As part of the city's $3.9 billion Clean Water Atlanta infrastructure improvement program, an initiative was launched in

December 2006 to convert all water users - commercial and residential - to an automated meter-reading system. The change will reduce meter reading, customer service and operating expenses, while ensuring the accuracy of customer usage numbers. Langston said this switch, which is halfway complete, is the largest contributing factor to the city's success in moving toward water efficiency. Officials track water usage by monthly readings or at any time by using a radio system and driving by locations to pick up readings.

Langston said Atlanta also is encouraging citizens to purchase household water conservation aids, such as the HydroClean Fill Valve that cuts toilet water consumption as much as 33 percent. The city invested $1 million in a residential toilet rebate program that encourages residents to replace toilets that use 1.6 gallons of water or more per flush.

"The bottom line for us is we really need to be in a water conserving mode from now on," she said. "And this has been a good opportunity to teach people how to do it."

The city-owned Hartsfield-Jackson Atlanta International Airport is upgrading its 725 toilets, 338 urinals and 601 sinks to low flow, according to Al Snedeker, the airport's public relations manager. By switching toilets from 1.6 gallons per flush to 1.28 gallons per flush, the airport estimates it will save 44 million gallons per year.

The airport uses almost 1 million gallons of water per day and would like to reduce consumption by 15 percent in 2009. The airport's maintenance division installed three rain barrels each with a maximum capacity of 2,500 gallons. The barrels collect water that would otherwise be unused. Now it's used for washing maintenance vehicles and watering the grounds, Snedeker said.

 

Mapping Water Use

Idaho is using remote sensing and GIS to be resourceful with water. Instead of devising measures for drought recovery, officials are working toward being sustainable and preparing for the future.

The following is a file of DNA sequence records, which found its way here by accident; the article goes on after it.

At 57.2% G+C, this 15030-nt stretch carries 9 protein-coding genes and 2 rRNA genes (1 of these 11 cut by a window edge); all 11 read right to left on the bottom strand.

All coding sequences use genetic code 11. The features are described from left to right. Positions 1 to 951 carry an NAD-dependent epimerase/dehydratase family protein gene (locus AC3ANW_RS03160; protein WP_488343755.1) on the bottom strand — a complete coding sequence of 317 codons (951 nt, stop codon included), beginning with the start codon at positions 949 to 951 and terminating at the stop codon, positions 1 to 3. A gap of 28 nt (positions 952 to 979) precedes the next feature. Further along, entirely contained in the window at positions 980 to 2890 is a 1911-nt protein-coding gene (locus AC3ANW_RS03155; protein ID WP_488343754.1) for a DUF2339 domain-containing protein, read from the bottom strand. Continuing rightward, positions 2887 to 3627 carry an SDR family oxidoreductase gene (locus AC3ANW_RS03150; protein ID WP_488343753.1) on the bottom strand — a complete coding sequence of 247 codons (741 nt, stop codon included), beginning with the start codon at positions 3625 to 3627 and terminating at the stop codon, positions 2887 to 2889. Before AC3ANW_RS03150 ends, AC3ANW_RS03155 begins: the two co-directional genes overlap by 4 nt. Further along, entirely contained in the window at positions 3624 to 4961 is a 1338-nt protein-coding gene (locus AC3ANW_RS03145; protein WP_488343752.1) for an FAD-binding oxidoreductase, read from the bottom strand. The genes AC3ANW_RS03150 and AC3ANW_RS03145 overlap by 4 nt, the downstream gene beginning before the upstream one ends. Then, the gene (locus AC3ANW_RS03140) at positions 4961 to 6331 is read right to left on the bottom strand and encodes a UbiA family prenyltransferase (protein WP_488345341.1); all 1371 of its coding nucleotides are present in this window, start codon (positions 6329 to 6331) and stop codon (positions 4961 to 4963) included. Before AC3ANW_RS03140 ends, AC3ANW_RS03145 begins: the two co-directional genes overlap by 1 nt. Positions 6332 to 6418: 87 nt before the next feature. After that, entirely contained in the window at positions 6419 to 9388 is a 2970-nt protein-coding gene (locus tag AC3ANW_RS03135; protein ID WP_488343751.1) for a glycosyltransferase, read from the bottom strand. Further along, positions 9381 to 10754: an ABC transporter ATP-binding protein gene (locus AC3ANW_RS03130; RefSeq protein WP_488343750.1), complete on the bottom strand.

Tony Morse, GIS manager of Idaho's Department of Water Resources, said the state uses a satellite-based evapotranspiration (ET) tracking model. ET is the water that's evaporated from soil or transpired from vegetation, and it represents the amount of water loss from a watershed. Tracking ET lets state officials see how much water is used by irrigated agriculture, like farms. This is an important measurement because irrigated agriculture accounts for more than 95 percent of Idaho's water. Morse said some states like Kansas use an honor system to report the amount of water farmers use each year. Idaho's ET tracking model can more accurately gauge their usage.

"It's about using the state's water resources in an efficient way," Morse said. "It has to do with how much water an irrigation district ought to get in order to satisfy its customers and users. It's about trying to allocate a scarce resource in as efficient way as possible."

Idaho uses its satellite-based Mapping Evapotranspiration at High Resolution with Internalized Calibration (METRIC) model to compute ET. METRIC uses digital images from Landsat satellites - the only operational satellites that have enough resolution to map ET in individual agricultural fields - which lets the state track how much water is used by each field. Temperatures are determined from the digital image's pixels, which creates a continuum between "no ET" and "maximum ET" to identify areas of water use.

Idaho's use of METRIC was one of the top 50 programs in the 2007 Innovations in American Government Award competition held by the Ash Institute for Democratic Governance and Innovation.

During a drought, the information the program provides would aid the state in determining how much water an entity should be allotted, Morse said. Officials can review an entity's historic water use and make an educated decision about how much water it can use under the new conditions. "During a drought, of course, you have competing interests, entities compete for water," he said. "And understanding the history of water use by an entity is very important."

Elaine Rundle Staff Writer